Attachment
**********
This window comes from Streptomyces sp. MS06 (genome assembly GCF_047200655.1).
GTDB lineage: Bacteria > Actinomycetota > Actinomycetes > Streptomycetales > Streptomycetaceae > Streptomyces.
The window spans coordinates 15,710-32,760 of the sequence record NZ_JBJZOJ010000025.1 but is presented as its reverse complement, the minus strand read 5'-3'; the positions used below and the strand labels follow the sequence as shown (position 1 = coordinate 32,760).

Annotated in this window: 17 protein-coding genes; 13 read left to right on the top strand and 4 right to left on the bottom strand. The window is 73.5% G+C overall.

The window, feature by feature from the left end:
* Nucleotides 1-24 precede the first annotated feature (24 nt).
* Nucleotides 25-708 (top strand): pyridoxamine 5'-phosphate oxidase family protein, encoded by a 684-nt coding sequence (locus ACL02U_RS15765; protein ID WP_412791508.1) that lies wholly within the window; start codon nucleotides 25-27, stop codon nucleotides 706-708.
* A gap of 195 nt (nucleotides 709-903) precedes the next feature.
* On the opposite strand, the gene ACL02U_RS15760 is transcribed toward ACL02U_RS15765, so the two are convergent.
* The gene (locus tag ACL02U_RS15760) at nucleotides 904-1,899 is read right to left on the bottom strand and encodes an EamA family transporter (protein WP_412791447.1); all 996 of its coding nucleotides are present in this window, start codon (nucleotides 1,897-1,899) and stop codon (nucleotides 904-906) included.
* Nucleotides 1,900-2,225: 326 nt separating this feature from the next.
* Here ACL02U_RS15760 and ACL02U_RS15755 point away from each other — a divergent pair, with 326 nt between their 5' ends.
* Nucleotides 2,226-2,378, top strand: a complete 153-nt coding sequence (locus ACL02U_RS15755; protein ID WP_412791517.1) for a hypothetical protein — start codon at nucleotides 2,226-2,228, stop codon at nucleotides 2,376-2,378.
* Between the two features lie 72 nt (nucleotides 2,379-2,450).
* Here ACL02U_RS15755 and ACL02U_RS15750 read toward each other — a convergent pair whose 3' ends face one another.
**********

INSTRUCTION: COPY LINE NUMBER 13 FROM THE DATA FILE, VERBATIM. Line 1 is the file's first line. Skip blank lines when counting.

* Nucleotides 2,226-2,378, top strand: a complete 153-nt coding sequence (locus ACL02U_RS15755; protein ID WP_412791517.1) for a hypothetical protein — start codon at nucleotides 2,226-2,228, stop codon at nucleotides 2,376-2,378.